*Drill Down/Up* allows the user to navigate among levels of data ranging from the most summarized (up) to the most detailed (down).^{[5]}
The picture shows a drill-down operation: The analyst moves from the summary category "Outdoor protective equipment" to see the sales figures for the individual products.

*Roll-up*: A roll-up involves summarizing the data along a dimension. The summarization rule might be an aggregate function, such as computing totals along a hierarchy or applying a set of formulas such as "profit = sales - expenses".^{[5]} General aggregation functions may be costly to compute when rolling up: if they cannot be determined from the cells of the cube, they must be computed from the base data, either computing them online (slow) or precomputing them for possible rollouts (large space). Aggregation functions that can be determined from the cells are known as decomposable aggregation functions, and allow efficient computation.^{[7]} For example, it is easy to support `COUNT, MAX, MIN,`

and `SUM`

in OLAP, since these can be computed for each cell of the OLAP cube and then rolled up, since on overall sum (or count etc.) is the sum of sub-sums, but it is difficult to support `MEDIAN`

, as that must be computed for every view separately: the median of a set is not the median of medians of subsets.

*Pivot* allows an analyst to rotate the cube in space to see its various faces. For example, cities could be arranged vertically and products horizontally while viewing data for a particular quarter. Pivoting could replace products with time periods to see data across time for a single product.^{[5]}^{[8]}

The picture shows a pivoting operation: The whole cube is rotated, giving another perspective on the data.

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In database theory, an OLAP cube is^{[9]} an abstract representation of a projection of an RDBMS relation. Given a relation of order *N*, consider a projection that subtends *X*, *Y*, and *Z* as the key and *W* as the residual attribute. Characterizing this as a function,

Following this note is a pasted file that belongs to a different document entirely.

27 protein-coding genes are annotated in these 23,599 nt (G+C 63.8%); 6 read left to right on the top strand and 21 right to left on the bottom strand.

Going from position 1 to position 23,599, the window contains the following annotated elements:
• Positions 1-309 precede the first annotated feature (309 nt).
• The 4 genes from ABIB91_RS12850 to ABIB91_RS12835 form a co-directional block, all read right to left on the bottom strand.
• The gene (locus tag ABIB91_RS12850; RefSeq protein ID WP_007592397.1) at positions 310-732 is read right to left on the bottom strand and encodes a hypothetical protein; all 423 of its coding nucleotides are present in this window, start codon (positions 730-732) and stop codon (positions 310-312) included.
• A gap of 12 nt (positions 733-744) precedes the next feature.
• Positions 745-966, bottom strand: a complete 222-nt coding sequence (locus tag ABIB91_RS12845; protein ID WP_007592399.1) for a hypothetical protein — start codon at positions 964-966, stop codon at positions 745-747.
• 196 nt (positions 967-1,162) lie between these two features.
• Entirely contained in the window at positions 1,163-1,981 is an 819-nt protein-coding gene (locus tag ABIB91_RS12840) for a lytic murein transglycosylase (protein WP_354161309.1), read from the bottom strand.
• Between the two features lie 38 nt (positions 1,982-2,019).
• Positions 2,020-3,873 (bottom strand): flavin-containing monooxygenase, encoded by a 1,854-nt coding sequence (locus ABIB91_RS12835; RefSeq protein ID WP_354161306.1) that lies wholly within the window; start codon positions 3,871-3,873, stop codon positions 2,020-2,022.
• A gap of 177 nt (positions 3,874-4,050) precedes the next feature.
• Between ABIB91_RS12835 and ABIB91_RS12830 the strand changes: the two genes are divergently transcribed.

*f*: (*X*,*Y*,*Z*) →*W*,

the attributes *X*, *Y*, and *Z* correspond to the axes of the cube, while the *W* value corresponds to the data element that populates each cell of the cube.

Insofar as two-dimensional output devices cannot readily characterize three dimensions, it is more practical to project "slices" of the data cube (we say *project* in the classic vector analytic sense of dimensional reduction, not in the SQL sense, although the two are conceptually similar),

*g*: (*X*,*Y*) →*W*

which may suppress a primary key, but still have some semantic significance, perhaps a slice of the triadic functional representation for a given *Z* value of interest.

The motivation^{[9]} behind OLAP displays harks back to the *cross-tabbed report* paradigm of 1980s DBMS, and to earlier contingency tables from 1904. The result is a spreadsheet-style display, where values of *X* populate row $1; values of *Y* populate column $A; and values of *g* : ( *X*, *Y* ) → *W* populate the individual cells at intersections of *X*-labeled columns and *Y*-labeled rows, "southeast", so to speak, of $B$2, with $B$2 itself included.